Should Computers Be Used in Early Elementary Schools?

Computers can enhance the early elementary learning environment.
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Using technology in the classroom expands usable learning materials and students' experience. According to the U.S. Department of Education, computers increase student engagement and motivation and accelerate learning. A computer should be used to complement the current classroom topic and be integrated in ways that develop intellectual skills. Balance and timing are key. Simply putting a student in front of a computer cannot replace a live teacher. The teacher must remain the facilitator.

1 Computers Make Learning Interactive

Unlike passive forms of technology, such as television or videos, a computer requires interaction. Using a computer in an early elementary school classroom offers students the opportunity to control the pace of an activity and to repeat an activity again and again. Computers provide students an interactive experience that develops curiosity and independent thinking and problem solving skills, according to Dr. Bruce D. Perry, an internationally recognized authority on brain development and children.

2 Teaching Early Computer Skills

When it comes to using a computer in an early elementary school classrooms, teachers should focus on the basics. Students need to learn how to use a keyboard, mouse and headphones. Approach these topics with a teacher-led class presentation and after children have mastered the basics, they can practice on the real thing. Help students develop an appreciation and excitement for computer usage while also introducing basic computer skills through games.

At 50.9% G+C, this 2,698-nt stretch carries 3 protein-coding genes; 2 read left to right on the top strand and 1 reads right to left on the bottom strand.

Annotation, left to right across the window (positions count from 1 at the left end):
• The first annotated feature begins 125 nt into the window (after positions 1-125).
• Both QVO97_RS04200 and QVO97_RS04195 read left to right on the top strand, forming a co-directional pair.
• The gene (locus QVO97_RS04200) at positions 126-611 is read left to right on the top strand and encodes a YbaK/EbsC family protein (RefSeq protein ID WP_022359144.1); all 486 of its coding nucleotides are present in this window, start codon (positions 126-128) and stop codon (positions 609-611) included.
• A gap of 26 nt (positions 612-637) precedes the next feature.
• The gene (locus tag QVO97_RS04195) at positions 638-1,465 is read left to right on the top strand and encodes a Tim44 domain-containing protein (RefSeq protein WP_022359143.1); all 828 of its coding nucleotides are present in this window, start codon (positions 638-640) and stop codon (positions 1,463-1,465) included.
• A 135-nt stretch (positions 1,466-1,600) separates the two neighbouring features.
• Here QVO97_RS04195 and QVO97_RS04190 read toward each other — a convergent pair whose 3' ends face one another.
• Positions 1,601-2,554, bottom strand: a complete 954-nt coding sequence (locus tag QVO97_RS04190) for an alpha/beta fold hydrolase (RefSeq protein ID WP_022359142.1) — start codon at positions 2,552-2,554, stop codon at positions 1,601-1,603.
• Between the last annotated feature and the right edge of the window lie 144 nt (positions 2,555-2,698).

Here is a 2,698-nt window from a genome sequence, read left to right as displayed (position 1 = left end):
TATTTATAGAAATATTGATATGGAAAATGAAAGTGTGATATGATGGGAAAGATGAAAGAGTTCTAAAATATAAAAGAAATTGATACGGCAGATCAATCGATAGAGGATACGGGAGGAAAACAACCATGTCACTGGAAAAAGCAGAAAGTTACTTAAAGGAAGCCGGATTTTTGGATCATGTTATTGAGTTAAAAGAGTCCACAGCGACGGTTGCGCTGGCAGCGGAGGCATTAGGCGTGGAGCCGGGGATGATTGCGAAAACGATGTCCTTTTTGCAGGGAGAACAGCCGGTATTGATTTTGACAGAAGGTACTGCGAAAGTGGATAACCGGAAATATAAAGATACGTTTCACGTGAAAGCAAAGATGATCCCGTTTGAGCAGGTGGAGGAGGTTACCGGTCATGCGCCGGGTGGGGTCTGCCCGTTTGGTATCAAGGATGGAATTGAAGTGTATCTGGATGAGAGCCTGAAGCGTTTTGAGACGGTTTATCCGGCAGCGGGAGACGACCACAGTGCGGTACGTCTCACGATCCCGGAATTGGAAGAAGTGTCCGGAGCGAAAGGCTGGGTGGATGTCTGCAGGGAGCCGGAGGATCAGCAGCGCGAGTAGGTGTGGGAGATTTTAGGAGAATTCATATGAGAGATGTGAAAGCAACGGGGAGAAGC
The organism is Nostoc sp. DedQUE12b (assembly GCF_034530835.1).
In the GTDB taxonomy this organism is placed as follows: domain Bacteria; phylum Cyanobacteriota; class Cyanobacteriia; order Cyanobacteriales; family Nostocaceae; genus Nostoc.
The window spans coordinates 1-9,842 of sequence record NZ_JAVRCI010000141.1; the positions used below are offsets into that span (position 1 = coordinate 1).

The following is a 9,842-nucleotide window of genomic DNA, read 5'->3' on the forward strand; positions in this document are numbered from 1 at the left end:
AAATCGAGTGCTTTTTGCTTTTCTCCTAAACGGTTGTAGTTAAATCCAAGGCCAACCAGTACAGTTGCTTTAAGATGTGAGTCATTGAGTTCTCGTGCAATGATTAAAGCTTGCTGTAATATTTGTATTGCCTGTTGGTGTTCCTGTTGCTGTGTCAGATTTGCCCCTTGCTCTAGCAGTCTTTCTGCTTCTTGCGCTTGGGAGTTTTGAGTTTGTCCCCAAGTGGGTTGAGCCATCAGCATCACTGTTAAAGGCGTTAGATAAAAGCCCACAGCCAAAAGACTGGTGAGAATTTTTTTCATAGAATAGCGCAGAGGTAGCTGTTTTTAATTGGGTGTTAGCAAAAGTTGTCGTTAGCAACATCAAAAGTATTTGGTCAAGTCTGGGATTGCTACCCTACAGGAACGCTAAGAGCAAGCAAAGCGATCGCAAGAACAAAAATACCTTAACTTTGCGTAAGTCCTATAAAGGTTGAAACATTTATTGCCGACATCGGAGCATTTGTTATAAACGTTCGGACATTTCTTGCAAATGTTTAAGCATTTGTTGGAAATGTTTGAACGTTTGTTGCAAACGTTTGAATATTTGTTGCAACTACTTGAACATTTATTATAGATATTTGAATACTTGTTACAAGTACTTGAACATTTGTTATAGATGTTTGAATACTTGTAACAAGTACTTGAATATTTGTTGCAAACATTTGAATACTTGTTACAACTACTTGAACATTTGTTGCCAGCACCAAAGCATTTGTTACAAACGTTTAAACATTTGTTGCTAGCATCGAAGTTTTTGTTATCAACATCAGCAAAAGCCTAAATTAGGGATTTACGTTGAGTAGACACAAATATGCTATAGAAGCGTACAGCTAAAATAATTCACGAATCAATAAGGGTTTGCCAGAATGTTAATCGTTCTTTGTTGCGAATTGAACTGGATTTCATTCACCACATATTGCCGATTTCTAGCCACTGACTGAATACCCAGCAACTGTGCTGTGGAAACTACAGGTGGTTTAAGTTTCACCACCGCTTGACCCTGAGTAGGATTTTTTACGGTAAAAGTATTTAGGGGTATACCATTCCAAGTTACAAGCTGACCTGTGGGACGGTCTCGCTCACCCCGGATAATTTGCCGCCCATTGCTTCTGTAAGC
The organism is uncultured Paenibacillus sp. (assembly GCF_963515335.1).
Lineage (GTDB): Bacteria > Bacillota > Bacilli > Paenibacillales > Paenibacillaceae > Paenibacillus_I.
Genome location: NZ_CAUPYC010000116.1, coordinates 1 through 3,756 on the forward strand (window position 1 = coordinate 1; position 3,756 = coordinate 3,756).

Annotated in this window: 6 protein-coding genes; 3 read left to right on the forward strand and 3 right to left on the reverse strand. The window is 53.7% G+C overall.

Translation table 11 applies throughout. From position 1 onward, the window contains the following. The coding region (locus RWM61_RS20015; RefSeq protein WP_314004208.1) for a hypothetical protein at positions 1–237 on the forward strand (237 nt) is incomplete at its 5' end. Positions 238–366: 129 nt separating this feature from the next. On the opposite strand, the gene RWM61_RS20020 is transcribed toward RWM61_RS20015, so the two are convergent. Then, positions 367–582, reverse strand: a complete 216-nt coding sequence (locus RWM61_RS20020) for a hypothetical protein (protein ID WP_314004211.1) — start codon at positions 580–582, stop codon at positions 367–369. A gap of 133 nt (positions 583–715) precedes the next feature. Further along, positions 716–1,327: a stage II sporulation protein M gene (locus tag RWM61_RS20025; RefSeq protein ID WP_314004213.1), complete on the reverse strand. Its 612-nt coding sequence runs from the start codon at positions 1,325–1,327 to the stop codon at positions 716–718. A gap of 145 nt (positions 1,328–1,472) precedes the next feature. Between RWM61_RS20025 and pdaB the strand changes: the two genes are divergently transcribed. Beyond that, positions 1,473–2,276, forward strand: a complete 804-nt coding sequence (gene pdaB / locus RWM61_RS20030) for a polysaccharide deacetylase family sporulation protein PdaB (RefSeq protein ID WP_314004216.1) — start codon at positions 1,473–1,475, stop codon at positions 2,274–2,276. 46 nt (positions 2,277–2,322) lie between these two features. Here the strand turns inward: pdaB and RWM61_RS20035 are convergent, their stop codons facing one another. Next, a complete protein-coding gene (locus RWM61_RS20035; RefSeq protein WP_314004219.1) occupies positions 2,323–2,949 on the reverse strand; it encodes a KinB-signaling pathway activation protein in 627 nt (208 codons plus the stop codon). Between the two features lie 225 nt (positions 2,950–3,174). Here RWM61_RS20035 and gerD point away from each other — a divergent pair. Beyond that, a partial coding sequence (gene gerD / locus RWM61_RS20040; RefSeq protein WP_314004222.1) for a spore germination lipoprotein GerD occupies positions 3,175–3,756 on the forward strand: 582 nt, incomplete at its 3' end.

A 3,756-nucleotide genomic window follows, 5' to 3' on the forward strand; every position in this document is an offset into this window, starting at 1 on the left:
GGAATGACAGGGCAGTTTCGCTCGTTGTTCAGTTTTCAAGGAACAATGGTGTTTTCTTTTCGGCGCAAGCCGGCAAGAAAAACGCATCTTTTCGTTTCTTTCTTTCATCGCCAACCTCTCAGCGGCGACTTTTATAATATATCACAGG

3 Elementary Core Curriculum

Common Core State Standards outline what skills students are expected to understand and be able to do from Kindergarten through high school in math and English language arts. Most school systems also have an additional core curriculum in place for social studies and science. Computers can enhance early elementary core curriculum work, helping students learn and practice arithmetic, study weather, plants and animals, read maps and learn about their community, and practice reading and writing skills.

4 Special Needs

Computer intervention can benefit students whose language skills are not at grade level. Research conducted by Torgesen, Wagner and Rashotte at Florida State University shows that computer technology can serve as a long-term solution for dyslexic students because it allows for highly specialized instruction and consistent practice.

Fitzalan Gorman has more than 10 years of academic and commercial experience in research and writing. She has written speeches and text for CEOs, company presidents and leaders of major nonprofit organizations. Gorman has published for professional cycling teams and various health and fitness websites. She has a Master of Arts from Virginia Tech in political science and is a NASM certified personal trainer.